Czinger, a relatively new player in the ever-growing hypercar field, is setting themselves apart from their competition not only with mind-boggling performance, but also revolutionary manufacturing processes.
Their 21C hypercar has a hybrid drivetrain that utilizes an 11,000 rpm, 2.88L flat-plane crank V8 paired with two electric motors. The whole system produces 1,233 hp and allows the 21C to go from 0-60 in 1.9 seconds and on to a top speed of 268 mph (431 km/h).
All of that may be impressive, but in an industry where hybridization and electrification are becoming increasingly common, manufacturers need to find other ways to differentiate themselves from the competition. That’s where Czinger’s innovative manufacturing processes come in.
The first is a mix of computational engineering and generative design, using a computer to optimize parts for a given purpose within a set of constraints. Such constraints include things like weight, strength, size, material, and mounting points. They would be subsequently input into the computer, and it would return the lightest, strongest part based on the given constraints by figuring out exactly where material does and does not need to be.
This results in some very organic, almost alien-like designs that are as light and strong as they are distinctive. The engineering dictates the design of the car, which means the appearance of the 21C somewhat resembles that of a Le Mans prototype, with a bubbled cockpit and bodywork that’s elegantly draped over the mechanicals.
The next unique tactic employed by Czinger is an extensive use of 3D printing, also known as additive manufacturing. Aside from all the carbon fiber, much of the 21C is made of aluminum alloys and titanium. Since the designs of the computationally engineered parts are so complex, it would be almost impossible to machine or cast that metal into such complicated structures.
That is why Czinger instead resorts to an additive manufacturing process known as Selective Layer Sintering (SLS). It works by using a laser to solidify, or sinter, powdered metal layer by layer until a finished part is achieved. While SLS is not a proprietary technology of Czinger’s, its usage in the context of their products is a very forward-thinking move.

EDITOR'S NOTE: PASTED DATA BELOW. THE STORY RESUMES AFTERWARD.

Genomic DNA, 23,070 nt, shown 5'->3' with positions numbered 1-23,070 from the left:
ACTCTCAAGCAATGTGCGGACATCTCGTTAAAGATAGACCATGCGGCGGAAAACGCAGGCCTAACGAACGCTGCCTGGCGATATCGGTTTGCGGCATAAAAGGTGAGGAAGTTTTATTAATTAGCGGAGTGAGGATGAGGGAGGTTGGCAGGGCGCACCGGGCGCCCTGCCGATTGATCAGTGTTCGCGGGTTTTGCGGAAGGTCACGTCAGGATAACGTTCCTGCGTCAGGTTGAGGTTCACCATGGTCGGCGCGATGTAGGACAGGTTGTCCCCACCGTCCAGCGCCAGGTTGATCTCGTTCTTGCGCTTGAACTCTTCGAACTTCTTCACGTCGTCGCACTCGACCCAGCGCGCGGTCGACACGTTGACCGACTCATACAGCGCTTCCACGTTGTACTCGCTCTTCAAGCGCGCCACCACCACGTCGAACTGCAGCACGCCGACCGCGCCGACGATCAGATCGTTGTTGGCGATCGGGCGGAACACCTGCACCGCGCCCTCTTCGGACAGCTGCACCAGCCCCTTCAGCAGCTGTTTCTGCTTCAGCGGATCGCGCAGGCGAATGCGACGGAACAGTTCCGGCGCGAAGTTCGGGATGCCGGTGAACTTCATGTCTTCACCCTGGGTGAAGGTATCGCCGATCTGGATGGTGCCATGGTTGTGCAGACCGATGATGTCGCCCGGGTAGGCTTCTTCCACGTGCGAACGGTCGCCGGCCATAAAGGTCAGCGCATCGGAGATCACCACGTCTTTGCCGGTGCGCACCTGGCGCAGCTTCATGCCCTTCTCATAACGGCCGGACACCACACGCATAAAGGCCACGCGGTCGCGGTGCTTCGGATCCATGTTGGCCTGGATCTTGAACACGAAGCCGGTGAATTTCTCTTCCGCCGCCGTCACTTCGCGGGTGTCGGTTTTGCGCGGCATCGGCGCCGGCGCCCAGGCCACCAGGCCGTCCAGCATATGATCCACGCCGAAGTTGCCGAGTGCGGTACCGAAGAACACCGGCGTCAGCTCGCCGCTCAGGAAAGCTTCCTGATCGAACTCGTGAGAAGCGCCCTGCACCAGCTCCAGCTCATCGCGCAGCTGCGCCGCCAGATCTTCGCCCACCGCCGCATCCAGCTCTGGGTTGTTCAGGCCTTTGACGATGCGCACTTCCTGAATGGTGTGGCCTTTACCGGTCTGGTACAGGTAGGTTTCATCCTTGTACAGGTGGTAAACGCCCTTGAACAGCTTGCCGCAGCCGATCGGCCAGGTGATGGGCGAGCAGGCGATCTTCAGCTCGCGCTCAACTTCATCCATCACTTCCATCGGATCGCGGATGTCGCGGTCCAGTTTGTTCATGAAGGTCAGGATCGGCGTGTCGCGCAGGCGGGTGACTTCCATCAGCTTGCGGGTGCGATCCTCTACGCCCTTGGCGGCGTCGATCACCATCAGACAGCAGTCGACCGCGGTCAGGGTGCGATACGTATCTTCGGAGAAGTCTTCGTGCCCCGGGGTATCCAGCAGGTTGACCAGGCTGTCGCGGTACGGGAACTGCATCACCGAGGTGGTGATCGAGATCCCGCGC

The last of Czinger’s innovative processes is their assembly method. They’ve developed something called an Automated Unit (AU), which uses a unique method called vertical assembly. Each AU is a system of robotic arms all working in sync with each other to assemble the cars. Some arms will be holding a chassis and rotating it as necessary, while others attach parts to the vehicle. It should also be noted that the AU can do all of this without the need for human supervision.
Another benefit of the AU system is its versatility. Because each AU is its own self-contained unit and completely computerized, each one can be reprogrammed and/or scaled to meet the demands of any job. On top everything else, it costs only a fraction of what a conventional assembly line would, making it not only more advanced and versatile, but cheaper too.
Czinger’s approach is on a relatively small scale right now, with just 80 21Cs planning on being produced, but with their processes’ ability to be scaled, all of that revolutionary technology could eventually trickle down and make its way to the masses. The day that comes is the day we see a huge shift in the car industry, one where people are phased out and are replaced by incredibly advanced and efficient machines.